Things that can go wrong when downloading

When I get a little bit too emotional about my current baby, the itch.io app, there’s always a timely support ticket reminding me that it is currently, still a glorified game downloader.

However true that is, that doesn’t mean it’s easy! In the past year, I’ve had to account for a bunch of failure conditions that can happen, some of which I didn’t realize were even possible. Let’s review them, for fun!

Your computer may refuse to run butler

butler is a little helper program for the itch.io app and developers. It serves as both an uploader, and a downloader (and a differ, a patcher, and various little utility commands).

It’s coded in the Go language, which is great for compatibility, because golang executables will run pretty much anywhere - and it links (almost) everything statically, so there’s no dependency hell, just “whoops your exe is 17MB” hell.

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There’s this GitHub issue that’s puzzling both the reporter and me: a Linux install that’s seemingly 64-bit, but refuses to run the 64-bit build of butler. It’ll run the 32-bit build fine though!

As far as I can tell, it’s an isolated case. butler runs on many flavors of Linux, both 32 and 64-bit, without any issues. Maybe we’ll find the answer to this riddle in the next few months, or maybe we won’t! Computers are fun.

Your API key may be expired/revoked

When the itch.io app runs butler, it passes your API key, and a download key, if applicable. But as a user, you’re free to revoke it any time from your user settings.

If it’s revoked, API calls will fail. This not a recoverable error - the only fix is to log in again from the itch.io app and try again. It’s not a particularly bizarre error condition, but it’s not necessarily the first thing you think about either!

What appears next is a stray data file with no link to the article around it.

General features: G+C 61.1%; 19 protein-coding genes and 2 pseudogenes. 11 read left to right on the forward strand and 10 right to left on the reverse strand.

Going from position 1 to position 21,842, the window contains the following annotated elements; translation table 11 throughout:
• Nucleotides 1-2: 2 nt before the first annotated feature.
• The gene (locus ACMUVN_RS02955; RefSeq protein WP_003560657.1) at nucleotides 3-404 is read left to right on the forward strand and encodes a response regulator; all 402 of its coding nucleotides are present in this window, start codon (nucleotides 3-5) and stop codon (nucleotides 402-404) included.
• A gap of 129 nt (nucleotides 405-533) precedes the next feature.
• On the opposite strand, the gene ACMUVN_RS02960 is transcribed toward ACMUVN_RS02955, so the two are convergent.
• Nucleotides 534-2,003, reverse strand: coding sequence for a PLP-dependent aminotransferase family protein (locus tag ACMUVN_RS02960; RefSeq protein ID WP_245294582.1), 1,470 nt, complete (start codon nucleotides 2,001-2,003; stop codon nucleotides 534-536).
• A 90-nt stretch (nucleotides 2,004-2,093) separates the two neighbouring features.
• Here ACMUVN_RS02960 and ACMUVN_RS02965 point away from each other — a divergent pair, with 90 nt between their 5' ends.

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You may be using a proxy

Thankfully, that’s (almost) an easy one. The itch.io app detects your system’s proxy settings and passes them along to butler, which uses them.

But proxies love to break HTTP in funny ways. Especially when you have long, streaming requests. Or any kind of caching.

And when someone reports a proxy problem, it’s not usually one of these open-source, easy-to-configure proxies you can just spin up locally to see what’s going on. They’re usually these closed-source corporate/university proxies, and then presto, you-the-developer-of-the-tool-that-doesnt-work-for-some-user are starring in an episode of Sherlock - if the writers had hired a technical consultant or ten.

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DNS resolution might misbehave

Before making any API requests or downloads, we need to find the address of, respectively, the API server, and the CDN node we’ll be talking to. That’s where DNS comes in. If we can’t find their address, even we could reach them - we just don’t know who to reach, so the whole thing falls flat.